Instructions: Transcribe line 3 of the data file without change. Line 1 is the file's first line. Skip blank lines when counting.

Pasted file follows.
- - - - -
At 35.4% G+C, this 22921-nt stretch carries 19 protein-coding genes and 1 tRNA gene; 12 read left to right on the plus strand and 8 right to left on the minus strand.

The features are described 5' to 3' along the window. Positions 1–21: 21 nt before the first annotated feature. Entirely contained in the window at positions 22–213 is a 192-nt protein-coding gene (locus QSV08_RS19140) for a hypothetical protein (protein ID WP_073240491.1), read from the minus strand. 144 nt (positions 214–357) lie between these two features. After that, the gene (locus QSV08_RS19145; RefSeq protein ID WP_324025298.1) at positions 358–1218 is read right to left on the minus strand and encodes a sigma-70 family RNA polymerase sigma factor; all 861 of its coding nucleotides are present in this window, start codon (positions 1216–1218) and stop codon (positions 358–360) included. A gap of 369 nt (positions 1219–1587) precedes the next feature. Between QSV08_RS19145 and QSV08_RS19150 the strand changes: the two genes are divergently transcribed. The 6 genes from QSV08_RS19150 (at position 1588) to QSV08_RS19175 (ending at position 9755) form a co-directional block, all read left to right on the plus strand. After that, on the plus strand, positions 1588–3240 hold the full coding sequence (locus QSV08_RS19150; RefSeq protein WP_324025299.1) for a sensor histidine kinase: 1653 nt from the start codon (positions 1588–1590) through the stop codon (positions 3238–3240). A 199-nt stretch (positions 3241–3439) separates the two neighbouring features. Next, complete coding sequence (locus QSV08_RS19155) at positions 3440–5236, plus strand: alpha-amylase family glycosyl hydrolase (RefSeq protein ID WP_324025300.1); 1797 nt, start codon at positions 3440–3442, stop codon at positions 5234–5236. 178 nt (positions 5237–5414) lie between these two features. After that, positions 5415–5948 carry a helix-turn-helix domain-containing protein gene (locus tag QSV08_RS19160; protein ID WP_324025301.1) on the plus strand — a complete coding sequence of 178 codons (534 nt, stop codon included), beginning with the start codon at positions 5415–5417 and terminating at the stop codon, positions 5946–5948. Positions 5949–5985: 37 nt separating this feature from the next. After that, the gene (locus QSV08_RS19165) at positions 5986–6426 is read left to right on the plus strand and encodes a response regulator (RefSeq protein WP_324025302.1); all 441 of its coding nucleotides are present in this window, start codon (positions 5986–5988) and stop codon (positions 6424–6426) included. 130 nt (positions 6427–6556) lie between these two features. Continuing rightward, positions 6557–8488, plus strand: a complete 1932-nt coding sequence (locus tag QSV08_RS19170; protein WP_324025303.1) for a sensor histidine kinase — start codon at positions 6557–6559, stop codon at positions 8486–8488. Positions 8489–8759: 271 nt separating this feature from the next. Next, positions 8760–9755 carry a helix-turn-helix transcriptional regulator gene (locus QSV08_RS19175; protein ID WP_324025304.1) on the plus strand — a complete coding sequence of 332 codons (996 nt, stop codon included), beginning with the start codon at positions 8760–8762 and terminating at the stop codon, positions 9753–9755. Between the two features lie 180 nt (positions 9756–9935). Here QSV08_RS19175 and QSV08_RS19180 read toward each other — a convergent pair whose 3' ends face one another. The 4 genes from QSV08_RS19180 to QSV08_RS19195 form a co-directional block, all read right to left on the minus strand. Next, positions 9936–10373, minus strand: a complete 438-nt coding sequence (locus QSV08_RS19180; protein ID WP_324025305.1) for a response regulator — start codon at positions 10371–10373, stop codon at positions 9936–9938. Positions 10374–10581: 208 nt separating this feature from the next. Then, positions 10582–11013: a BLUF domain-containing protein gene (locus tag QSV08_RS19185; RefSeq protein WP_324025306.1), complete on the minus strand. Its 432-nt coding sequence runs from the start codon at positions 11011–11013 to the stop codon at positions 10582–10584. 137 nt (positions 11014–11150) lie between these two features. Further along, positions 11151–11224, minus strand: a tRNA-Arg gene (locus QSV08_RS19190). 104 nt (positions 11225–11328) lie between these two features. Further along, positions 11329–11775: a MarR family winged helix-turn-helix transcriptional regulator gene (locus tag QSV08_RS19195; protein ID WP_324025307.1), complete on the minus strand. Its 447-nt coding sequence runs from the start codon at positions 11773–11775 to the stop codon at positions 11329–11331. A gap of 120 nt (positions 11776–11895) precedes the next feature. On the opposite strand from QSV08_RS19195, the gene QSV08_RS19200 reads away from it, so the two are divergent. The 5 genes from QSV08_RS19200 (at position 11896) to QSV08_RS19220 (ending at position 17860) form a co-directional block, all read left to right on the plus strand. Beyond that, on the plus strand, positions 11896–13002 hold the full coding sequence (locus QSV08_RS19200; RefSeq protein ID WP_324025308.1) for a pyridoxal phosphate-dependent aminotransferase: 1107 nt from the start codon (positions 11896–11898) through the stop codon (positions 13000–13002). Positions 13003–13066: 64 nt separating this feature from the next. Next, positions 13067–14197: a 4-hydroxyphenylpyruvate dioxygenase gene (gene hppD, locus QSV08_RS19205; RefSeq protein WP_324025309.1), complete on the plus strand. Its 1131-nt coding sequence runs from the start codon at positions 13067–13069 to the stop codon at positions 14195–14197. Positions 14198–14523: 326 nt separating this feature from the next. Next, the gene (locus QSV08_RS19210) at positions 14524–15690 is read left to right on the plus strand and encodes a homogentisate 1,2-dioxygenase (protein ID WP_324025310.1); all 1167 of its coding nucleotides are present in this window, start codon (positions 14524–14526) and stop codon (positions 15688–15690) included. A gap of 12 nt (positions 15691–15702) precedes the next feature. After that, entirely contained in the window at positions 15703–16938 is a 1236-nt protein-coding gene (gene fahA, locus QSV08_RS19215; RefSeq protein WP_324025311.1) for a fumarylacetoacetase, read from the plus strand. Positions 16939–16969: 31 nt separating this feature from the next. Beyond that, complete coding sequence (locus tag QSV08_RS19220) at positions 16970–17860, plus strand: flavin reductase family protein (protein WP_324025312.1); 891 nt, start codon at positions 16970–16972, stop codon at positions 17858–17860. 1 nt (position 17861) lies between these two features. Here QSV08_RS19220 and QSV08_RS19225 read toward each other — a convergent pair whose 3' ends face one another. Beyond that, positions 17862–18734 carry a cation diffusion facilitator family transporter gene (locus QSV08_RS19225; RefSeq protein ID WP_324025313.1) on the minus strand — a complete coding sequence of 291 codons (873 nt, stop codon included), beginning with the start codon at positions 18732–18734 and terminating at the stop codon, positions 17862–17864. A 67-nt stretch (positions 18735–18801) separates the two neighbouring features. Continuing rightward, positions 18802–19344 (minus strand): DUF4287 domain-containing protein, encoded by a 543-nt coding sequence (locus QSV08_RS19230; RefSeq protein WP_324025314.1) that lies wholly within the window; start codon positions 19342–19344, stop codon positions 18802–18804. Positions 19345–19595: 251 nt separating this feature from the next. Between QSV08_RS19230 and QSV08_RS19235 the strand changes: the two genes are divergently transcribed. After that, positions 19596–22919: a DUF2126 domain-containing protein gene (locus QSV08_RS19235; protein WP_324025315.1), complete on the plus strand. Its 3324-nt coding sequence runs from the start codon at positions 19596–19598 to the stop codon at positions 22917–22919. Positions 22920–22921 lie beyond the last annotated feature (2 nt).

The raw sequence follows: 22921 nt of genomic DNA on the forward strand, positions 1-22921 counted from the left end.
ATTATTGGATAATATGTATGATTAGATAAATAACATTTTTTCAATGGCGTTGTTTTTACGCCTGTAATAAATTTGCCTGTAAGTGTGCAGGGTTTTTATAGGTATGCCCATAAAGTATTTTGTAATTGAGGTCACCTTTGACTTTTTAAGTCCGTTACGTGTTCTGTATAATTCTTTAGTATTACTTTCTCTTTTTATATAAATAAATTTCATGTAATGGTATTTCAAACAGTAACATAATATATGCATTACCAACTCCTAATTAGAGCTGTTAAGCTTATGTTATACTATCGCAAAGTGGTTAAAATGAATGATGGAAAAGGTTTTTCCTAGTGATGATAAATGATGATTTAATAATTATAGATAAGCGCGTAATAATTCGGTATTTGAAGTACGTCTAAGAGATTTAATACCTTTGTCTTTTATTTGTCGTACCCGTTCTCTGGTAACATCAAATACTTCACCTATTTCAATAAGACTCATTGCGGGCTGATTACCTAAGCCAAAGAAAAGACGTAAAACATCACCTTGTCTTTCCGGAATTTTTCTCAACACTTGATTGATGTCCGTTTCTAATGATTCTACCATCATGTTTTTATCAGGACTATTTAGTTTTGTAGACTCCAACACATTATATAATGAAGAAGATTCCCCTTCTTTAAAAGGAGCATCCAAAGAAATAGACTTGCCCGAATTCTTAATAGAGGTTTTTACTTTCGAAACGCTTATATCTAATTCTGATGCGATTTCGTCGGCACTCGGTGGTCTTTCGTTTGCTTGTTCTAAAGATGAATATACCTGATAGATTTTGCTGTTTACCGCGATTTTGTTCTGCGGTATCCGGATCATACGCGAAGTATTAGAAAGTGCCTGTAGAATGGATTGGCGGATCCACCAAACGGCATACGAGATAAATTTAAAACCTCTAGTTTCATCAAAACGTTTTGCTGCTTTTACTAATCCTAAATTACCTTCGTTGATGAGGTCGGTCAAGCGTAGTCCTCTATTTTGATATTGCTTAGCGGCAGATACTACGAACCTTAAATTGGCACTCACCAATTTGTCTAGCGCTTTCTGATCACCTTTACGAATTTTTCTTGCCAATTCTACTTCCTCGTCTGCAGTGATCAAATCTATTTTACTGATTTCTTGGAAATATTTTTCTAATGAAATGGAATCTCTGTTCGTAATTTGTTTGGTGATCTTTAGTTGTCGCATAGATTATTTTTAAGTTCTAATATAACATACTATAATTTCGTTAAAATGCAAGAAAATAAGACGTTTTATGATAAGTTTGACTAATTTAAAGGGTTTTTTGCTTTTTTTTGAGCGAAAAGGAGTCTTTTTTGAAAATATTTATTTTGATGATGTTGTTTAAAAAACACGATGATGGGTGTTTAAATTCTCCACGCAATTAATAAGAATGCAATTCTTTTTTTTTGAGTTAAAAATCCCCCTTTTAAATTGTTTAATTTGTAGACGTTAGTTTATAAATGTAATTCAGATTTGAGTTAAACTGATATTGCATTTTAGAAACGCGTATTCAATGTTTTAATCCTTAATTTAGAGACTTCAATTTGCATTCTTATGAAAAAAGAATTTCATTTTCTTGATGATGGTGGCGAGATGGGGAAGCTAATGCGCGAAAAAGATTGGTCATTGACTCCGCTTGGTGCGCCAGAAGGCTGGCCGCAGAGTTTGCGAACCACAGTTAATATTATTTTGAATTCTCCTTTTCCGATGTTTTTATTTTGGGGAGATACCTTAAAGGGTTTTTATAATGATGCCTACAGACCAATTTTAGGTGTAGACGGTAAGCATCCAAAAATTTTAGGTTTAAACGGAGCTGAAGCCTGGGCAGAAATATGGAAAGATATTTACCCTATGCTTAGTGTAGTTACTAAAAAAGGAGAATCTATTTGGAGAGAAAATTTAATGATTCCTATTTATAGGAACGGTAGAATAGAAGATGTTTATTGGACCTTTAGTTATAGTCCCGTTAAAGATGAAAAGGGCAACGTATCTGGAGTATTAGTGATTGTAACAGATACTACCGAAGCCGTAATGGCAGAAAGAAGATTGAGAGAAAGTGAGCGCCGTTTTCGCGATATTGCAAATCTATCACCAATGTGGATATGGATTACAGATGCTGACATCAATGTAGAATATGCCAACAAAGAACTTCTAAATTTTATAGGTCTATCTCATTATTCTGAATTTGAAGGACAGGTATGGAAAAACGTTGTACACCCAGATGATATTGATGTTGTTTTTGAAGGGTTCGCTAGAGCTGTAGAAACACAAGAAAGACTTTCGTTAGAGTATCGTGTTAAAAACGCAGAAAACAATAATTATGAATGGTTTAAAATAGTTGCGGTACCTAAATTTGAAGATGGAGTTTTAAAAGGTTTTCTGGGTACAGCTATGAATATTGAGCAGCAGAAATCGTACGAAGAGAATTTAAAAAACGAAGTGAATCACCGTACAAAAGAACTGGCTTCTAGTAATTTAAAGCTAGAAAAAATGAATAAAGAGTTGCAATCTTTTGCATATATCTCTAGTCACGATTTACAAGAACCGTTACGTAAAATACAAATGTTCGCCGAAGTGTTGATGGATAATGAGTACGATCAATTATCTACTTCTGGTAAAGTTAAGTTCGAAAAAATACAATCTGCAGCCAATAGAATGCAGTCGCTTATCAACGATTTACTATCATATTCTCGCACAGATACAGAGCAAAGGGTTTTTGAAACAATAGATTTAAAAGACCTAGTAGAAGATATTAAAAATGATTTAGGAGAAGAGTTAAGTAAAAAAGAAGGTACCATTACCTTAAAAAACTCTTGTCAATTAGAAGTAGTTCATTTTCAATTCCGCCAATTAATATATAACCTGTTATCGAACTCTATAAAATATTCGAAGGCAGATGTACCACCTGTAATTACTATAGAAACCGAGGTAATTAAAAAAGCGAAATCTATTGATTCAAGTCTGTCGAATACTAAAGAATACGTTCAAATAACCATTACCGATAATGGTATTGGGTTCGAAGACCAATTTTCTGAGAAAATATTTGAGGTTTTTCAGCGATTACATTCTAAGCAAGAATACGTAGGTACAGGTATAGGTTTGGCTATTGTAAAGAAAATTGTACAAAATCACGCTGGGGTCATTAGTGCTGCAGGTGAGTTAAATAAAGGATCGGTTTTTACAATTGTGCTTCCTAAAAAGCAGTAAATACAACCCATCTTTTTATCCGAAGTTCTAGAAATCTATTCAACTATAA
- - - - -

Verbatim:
The raw sequence follows: 22921 nt of genomic DNA on the forward strand, positions 1-22921 counted from the left end.